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Product Pricing for the Christmas Season

Now that we’re into the Christmas buying season, and you’ve probably built up your inventory, I wanted to talk a little bit about pricing your products to maximize profits.

If you sell on an online marketplace like Amazon, eBay, or Sears, you know that having the lowest price is a big factor in getting the most sales.  Price is one of the main factors in where your offer shows up in the search results, and (in the case of Amazon) winning the Buy Box.  I’ve mentioned before that price isn’t the only determinant, things like seller feedback ratings also factor into it.  But obviously buyers want the lowest price, so having the lowest price helps a lot in your offers getting good placement in product search results.

But you may not want the best placement for the entire Christmas season, especially if your inventory is only a small fraction of the total volume that will be sold on your marketplace.  E.g., suppose you have 100 widgets for sale on Sears, and over the entire Christmas season customers will buy 10,000 widgets on Sears.  You don’t have to worry about capturing a large percentage of the total sales to get your investment back because you don’t have enough inventory to meet all of the demand.  So you can instead focus on selling out your inventory at the highest price.

Rather than making sure you have the lowest price, you can set your price to something slightly higher than the lowest price, e.g. 10 or 25 cents higher.  This will accomplish a few things.

First, you will still get sales because not all buyers just go for the lowest price.  Some people prefer to buy from larger or smaller sellers, and are willing to skip slightly less expensive sellers.  Some people prefer to buy from sellers with the highest seller feedback rating, even if it costs a little more.  So you’ll still get sales, you just won’t sell out at the start of the Christmas season.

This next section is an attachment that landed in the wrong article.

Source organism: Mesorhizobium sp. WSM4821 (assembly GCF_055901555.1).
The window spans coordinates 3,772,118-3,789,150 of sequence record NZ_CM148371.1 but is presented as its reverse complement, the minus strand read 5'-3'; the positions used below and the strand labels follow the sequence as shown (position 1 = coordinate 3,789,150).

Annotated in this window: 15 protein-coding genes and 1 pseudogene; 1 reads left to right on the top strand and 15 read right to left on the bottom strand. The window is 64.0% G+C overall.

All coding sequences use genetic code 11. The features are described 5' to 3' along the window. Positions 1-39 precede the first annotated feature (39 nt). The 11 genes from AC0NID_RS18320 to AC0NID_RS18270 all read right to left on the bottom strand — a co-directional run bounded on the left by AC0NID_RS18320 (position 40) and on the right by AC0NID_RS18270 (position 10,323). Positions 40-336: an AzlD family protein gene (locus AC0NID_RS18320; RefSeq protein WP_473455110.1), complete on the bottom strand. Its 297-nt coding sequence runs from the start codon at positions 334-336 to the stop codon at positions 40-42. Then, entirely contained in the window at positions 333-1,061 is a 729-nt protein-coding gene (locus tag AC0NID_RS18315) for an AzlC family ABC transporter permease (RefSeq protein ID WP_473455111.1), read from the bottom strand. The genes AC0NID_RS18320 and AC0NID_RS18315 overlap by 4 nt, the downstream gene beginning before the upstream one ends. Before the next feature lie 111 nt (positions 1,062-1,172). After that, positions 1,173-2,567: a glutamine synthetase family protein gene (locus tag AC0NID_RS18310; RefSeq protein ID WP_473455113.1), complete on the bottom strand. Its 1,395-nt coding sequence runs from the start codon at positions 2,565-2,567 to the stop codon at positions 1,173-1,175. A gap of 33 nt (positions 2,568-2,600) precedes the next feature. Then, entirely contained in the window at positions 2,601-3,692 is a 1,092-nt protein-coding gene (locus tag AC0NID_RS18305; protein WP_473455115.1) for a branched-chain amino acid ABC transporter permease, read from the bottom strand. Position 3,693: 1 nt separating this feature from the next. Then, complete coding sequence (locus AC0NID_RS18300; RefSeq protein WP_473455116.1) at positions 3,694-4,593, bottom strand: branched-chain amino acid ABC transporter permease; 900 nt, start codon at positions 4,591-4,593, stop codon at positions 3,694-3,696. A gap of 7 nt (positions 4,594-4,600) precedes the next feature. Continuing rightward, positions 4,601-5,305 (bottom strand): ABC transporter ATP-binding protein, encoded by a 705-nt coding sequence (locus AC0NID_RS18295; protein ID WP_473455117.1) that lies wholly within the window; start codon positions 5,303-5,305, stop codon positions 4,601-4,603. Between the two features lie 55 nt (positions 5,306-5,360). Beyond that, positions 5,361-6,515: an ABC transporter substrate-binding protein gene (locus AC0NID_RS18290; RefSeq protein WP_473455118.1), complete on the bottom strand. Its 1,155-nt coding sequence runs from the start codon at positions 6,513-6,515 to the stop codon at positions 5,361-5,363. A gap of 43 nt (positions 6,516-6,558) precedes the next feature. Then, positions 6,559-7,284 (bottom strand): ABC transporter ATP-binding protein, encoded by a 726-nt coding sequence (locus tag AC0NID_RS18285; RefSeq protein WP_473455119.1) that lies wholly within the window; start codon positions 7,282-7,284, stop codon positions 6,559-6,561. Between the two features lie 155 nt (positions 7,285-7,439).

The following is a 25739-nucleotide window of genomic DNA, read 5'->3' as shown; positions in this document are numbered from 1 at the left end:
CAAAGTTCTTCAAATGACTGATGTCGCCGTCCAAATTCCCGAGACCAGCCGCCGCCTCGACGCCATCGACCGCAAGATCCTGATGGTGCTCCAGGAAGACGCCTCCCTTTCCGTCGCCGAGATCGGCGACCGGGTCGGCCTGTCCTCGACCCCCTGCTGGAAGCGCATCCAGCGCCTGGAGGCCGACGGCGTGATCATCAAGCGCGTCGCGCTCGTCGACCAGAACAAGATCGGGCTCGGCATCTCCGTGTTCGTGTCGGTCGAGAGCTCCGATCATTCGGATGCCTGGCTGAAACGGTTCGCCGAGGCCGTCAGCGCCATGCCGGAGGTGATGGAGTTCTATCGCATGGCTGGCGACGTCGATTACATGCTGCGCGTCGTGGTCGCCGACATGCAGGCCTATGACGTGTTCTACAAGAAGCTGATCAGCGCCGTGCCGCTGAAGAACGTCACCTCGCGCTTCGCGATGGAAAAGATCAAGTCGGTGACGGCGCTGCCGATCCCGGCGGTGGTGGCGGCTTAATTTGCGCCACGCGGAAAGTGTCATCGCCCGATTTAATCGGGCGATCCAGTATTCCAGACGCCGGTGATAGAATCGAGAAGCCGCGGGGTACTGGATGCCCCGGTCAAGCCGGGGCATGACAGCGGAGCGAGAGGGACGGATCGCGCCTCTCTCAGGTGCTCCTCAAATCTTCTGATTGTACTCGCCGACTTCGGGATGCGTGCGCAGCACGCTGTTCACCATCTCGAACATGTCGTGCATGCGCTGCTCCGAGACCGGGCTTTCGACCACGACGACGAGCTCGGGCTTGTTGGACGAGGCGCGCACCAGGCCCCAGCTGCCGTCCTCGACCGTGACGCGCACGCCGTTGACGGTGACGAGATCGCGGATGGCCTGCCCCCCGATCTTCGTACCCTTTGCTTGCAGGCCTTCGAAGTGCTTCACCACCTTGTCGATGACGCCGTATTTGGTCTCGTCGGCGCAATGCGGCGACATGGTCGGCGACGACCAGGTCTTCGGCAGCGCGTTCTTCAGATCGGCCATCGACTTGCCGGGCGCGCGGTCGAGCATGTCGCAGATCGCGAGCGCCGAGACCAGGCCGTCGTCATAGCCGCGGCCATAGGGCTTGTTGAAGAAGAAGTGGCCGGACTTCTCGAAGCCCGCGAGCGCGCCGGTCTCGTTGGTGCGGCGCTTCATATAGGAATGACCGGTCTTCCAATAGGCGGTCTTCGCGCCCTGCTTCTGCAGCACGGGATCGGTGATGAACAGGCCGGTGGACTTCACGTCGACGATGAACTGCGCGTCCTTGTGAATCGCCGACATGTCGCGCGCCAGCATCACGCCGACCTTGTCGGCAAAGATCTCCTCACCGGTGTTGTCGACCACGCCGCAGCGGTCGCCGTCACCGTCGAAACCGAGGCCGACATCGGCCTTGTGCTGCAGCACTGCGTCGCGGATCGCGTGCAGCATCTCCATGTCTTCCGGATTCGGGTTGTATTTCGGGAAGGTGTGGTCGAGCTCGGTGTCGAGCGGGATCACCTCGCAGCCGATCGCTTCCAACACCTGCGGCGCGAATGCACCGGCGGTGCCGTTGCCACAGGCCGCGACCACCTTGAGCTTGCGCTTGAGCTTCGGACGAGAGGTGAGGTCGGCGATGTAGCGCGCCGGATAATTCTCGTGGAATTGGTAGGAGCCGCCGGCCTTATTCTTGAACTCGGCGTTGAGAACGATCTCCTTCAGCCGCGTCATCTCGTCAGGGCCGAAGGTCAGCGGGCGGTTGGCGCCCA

Second, you’ll make more profit.  Whatever amount you’re charging above the lowest price is extra profit, and if your margins are fairly thin the extra few cents make a meaningful difference.

Third, you’ll avoid (or at least minimize) price wars.  If you insist on having the lowest price, and another seller insists on having the lowest price, you’ll both just keep lowering your price until one of you reaches the minimum that you’re willing to accept.  That’s not good for you.

Fourth, you’ll get less negative feedback.  My experience has been that I get significantly less negative feedback when I don’t have the absolute lowest price.  Less negative feedback also gets your product listings better ranking in the marketplace search results, so this also helps your margins in the long term.

Fifth, I’ve often seen smaller sellers be most aggressive on pricing.  But smaller sellers typically don’t carry a lot of inventory.  So, if they have the lowest price they’ll sell out quickly, and you can raise your price even higher to the level of the next lowest seller.

However, if you still have a lot of inventory left by December 6th or so you probably want to become more aggressive in your pricing.  You don’t want to exit the Christmas season with too much inventory, and becoming more aggressive around December 6th leaves you with two weeks of solid sales.

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I’ve updated my list of 300 potential products for you to sell on Amazon.  Take a look!

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Reminder: Congress is working on bills to require online retailers to collect sales tax in all states, rather than just states where they have a physical presence. There are literally thousands of tax districts in the United States, the time and cost of collecting and remitting the correct sales tax could easily be prohibitive for a small retailer. Ask your Representative and Senators to ensure any online sales tax bill requires a simplified method for collecting and remitting the tax, such as a flat sales tax paid to the Federal government, which would distribute the funds to states proportional to their populations.

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